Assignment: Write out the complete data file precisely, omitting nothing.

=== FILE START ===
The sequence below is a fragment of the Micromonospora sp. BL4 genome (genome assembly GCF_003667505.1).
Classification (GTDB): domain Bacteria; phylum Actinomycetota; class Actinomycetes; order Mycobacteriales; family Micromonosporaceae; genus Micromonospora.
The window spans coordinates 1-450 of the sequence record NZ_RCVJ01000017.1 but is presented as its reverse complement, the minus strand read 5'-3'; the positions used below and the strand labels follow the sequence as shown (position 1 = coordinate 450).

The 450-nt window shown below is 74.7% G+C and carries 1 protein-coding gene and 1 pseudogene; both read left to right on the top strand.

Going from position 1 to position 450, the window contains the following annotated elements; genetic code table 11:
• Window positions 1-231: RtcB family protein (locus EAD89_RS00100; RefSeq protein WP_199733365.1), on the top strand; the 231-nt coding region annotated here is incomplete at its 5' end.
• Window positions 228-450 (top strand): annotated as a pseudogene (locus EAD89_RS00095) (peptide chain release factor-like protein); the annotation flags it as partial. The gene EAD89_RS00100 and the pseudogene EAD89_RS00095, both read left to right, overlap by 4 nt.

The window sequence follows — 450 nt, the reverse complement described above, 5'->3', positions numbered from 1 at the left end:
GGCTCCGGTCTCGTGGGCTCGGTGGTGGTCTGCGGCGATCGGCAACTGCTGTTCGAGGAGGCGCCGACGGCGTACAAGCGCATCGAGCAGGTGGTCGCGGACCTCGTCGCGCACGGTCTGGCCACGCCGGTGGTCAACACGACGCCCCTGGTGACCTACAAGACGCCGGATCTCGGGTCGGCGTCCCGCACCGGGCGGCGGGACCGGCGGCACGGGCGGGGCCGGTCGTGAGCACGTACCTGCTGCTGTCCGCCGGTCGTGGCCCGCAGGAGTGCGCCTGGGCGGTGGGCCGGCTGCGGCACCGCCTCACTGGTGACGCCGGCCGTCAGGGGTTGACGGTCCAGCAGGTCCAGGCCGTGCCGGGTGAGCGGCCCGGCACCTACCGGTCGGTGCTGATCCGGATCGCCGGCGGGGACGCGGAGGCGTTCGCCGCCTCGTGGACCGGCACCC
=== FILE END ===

The sequence below is a fragment of the Micromonospora sp. BL4 genome (genome assembly GCF_003667505.1).
Classification (GTDB): domain Bacteria; phylum Actinomycetota; class Actinomycetes; order Mycobacteriales; family Micromonosporaceae; genus Micromonospora.
The window spans coordinates 1-450 of the sequence record NZ_RCVJ01000017.1 but is presented as its reverse complement, the minus strand read 5'-3'; the positions used below and the strand labels follow the sequence as shown (position 1 = coordinate 450).

The 450-nt window shown below is 74.7% G+C and carries 1 protein-coding gene and 1 pseudogene; both read left to right on the top strand.

Going from position 1 to position 450, the window contains the following annotated elements; genetic code table 11:
• Window positions 1-231: RtcB family protein (locus EAD89_RS00100; RefSeq protein WP_199733365.1), on the top strand; the 231-nt coding region annotated here is incomplete at its 5' end.
• Window positions 228-450 (top strand): annotated as a pseudogene (locus EAD89_RS00095) (peptide chain release factor-like protein); the annotation flags it as partial. The gene EAD89_RS00100 and the pseudogene EAD89_RS00095, both read left to right, overlap by 4 nt.

The window sequence follows — 450 nt, the reverse complement described above, 5'->3', positions numbered from 1 at the left end:
GGCTCCGGTCTCGTGGGCTCGGTGGTGGTCTGCGGCGATCGGCAACTGCTGTTCGAGGAGGCGCCGACGGCGTACAAGCGCATCGAGCAGGTGGTCGCGGACCTCGTCGCGCACGGTCTGGCCACGCCGGTGGTCAACACGACGCCCCTGGTGACCTACAAGACGCCGGATCTCGGGTCGGCGTCCCGCACCGGGCGGCGGGACCGGCGGCACGGGCGGGGCCGGTCGTGAGCACGTACCTGCTGCTGTCCGCCGGTCGTGGCCCGCAGGAGTGCGCCTGGGCGGTGGGCCGGCTGCGGCACCGCCTCACTGGTGACGCCGGCCGTCAGGGGTTGACGGTCCAGCAGGTCCAGGCCGTGCCGGGTGAGCGGCCCGGCACCTACCGGTCGGTGCTGATCCGGATCGCCGGCGGGGACGCGGAGGCGTTCGCCGCCTCGTGGACCGGCACCC